But it is one thing to assert that psychiatry has had its abuses, quite another to say the profession in and of itself is evil. The "Industry of Death" museum goes one step further even than that, all but asserting that psychiatry is responsible for everything evil in the world. Psychiatry is the key to understanding Hitler, not extreme nationalism ("no man in history has been more prominent in the psychiatric dream of world domination …"). Psychiatry is responsible for plummeting educational standards in the United States, not chronic underfunding, and it is to blame, too, for rising health insurance premiums. Psychiatry lies behind the recent rash of school shootings. It is even responsible for 9/11. "Suicide bombers are … assassins manufactured through drugs and psycho-political methods," one of the displays asserts. "Careful psychiatric indoctrination and treatment can make the most barbaric act rational."
It's hard to talk about errors of fact in such assertions (although, note to Ms. Filidei: Osama bin Laden's deputy, Ayman al-Zawahiri, is a pediatric surgeon, not a psychiatrist) when the assertions themselves are characterized by a glaring failure to provide even the most basic factual corroboration. This is the classic stuff of paranoid conspiracy theory: grab every negative tidbit you can, disregard anything that even smacks of the positive, throw it all together and conflate it into something bigger than the sum of its parts. Suddenly, psychiatrists are all evil, their diagnostic manual a colossal hoax from start to finish; there is no justification for the theory that chemical imbalances cause mental health problems; Ritalin is never appropriate, for children or adults; in fact, there may be no such thing as mental illness in the first place.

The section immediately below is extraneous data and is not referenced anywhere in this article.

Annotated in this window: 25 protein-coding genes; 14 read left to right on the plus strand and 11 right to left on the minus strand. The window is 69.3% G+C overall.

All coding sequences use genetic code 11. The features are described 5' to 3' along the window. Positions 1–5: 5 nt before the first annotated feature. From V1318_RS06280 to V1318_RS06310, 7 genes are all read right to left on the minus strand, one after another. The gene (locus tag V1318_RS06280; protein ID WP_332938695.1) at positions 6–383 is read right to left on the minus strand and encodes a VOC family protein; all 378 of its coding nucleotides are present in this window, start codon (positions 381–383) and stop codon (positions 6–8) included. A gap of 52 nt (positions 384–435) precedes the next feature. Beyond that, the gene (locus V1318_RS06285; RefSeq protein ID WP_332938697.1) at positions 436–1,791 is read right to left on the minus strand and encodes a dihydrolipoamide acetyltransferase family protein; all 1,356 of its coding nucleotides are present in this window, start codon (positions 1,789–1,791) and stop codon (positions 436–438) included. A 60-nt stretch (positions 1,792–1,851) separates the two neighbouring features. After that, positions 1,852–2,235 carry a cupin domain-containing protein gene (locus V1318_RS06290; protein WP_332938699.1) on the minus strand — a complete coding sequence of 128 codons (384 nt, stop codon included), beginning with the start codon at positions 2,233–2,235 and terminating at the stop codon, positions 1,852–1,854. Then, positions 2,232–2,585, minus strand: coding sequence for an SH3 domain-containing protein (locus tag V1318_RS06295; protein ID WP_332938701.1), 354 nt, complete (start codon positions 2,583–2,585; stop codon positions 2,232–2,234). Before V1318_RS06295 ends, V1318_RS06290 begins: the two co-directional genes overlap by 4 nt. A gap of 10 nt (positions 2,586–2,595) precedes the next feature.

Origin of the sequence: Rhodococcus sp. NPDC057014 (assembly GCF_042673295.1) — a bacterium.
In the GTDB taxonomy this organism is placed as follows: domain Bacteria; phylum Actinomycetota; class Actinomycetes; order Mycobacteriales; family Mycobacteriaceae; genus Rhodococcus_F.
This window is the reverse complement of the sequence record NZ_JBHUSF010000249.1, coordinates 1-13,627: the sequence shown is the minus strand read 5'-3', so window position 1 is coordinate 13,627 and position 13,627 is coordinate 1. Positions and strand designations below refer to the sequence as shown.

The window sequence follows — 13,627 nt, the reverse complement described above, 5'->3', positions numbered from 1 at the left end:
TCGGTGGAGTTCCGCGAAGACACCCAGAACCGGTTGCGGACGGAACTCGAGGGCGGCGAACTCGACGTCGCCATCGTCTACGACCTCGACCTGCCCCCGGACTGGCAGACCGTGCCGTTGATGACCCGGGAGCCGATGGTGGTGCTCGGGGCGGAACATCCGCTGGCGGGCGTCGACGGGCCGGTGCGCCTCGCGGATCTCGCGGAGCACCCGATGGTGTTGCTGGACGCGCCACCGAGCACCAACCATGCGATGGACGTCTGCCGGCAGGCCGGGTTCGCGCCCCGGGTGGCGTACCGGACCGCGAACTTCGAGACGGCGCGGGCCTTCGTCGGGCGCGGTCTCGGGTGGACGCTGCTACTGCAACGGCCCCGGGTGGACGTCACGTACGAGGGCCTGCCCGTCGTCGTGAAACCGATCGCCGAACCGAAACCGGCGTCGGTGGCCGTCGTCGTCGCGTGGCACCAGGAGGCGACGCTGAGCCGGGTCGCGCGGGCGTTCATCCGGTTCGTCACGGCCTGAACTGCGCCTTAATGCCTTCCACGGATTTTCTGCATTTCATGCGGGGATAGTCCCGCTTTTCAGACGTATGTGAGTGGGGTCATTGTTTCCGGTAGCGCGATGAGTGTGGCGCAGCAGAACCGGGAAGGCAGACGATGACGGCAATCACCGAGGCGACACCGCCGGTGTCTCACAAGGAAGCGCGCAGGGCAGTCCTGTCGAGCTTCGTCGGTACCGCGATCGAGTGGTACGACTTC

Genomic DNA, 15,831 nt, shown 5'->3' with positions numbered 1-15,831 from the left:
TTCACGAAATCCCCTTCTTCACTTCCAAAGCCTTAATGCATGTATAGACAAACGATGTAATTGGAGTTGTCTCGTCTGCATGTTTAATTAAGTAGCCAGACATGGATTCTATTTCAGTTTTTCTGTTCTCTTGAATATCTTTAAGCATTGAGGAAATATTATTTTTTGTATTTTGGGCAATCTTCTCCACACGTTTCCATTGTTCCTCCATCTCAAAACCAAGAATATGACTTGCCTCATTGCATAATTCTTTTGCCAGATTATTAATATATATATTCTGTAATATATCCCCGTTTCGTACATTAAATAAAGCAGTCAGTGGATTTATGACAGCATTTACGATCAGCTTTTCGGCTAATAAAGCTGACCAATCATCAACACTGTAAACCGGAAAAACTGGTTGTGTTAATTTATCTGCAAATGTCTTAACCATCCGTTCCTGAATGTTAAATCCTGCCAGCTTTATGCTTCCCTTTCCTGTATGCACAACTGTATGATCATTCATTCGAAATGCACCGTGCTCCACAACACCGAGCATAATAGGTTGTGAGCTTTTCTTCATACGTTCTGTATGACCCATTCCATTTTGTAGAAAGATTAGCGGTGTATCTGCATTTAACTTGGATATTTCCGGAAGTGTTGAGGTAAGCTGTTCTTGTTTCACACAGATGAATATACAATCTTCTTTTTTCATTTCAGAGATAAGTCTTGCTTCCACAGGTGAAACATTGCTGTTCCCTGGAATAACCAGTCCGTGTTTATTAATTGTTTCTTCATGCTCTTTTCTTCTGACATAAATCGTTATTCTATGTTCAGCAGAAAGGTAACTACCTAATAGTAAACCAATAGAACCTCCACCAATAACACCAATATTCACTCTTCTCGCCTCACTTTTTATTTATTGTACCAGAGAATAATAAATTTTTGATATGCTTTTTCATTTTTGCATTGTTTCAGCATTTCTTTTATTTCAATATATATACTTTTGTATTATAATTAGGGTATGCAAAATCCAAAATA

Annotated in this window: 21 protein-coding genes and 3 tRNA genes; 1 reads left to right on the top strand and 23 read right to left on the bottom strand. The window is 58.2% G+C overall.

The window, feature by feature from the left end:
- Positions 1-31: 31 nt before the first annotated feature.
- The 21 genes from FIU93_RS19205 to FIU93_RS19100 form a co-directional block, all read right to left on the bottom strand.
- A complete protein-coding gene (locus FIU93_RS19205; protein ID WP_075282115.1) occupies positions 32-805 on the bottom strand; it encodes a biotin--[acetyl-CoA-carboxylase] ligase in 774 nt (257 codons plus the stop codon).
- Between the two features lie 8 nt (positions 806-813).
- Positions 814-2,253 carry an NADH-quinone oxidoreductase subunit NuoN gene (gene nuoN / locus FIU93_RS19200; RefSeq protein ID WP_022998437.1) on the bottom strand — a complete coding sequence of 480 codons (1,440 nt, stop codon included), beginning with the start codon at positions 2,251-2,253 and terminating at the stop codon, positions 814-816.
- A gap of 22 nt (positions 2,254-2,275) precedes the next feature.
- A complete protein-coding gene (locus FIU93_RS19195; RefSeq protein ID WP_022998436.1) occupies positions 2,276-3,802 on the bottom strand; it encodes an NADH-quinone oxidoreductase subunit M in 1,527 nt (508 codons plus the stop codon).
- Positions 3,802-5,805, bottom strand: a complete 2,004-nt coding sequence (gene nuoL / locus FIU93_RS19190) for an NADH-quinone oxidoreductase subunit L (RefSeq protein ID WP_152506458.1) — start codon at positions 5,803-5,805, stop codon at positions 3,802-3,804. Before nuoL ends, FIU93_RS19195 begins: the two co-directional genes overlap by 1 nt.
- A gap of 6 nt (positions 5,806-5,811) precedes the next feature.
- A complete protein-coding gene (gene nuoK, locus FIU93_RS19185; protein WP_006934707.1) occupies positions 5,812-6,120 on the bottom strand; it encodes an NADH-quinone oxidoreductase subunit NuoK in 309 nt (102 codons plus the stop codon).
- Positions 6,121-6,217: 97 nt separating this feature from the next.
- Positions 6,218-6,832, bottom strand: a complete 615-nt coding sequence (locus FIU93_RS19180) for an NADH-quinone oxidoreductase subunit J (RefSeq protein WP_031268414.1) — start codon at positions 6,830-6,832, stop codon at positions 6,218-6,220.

This nonsense might be funny if it weren't also so perniciously influential. The gala opening of the museum, just before Christmas, was a star-studded affair headlined by Anne Archer, Jenna Elfman, and much of the rest of Hollywood's Scientologist elite. The museum is a no-expense-spared, slick exercise in propaganda aimed at the widest possible audience. As the distinctly creepy recruitment slogan illuminated above the final video display had it: "You are safe as long as we are here."
In our increasingly anti-rational age, the Scientologists' assault on psychiatry takes its place alongside the anti-Darwin movement, the anti-global warming movement, and, indeed, the Bush White House's general disregard of established scientific fact. It needs to be denounced every bit as vigorously as the rest. My companion probably had it right when, as we left the museum, she paced up and down the street shouting: "I'm on Ritalin, and it changed my life!" The passers-by on Sunset were soon howling with laughter, the best possible corrective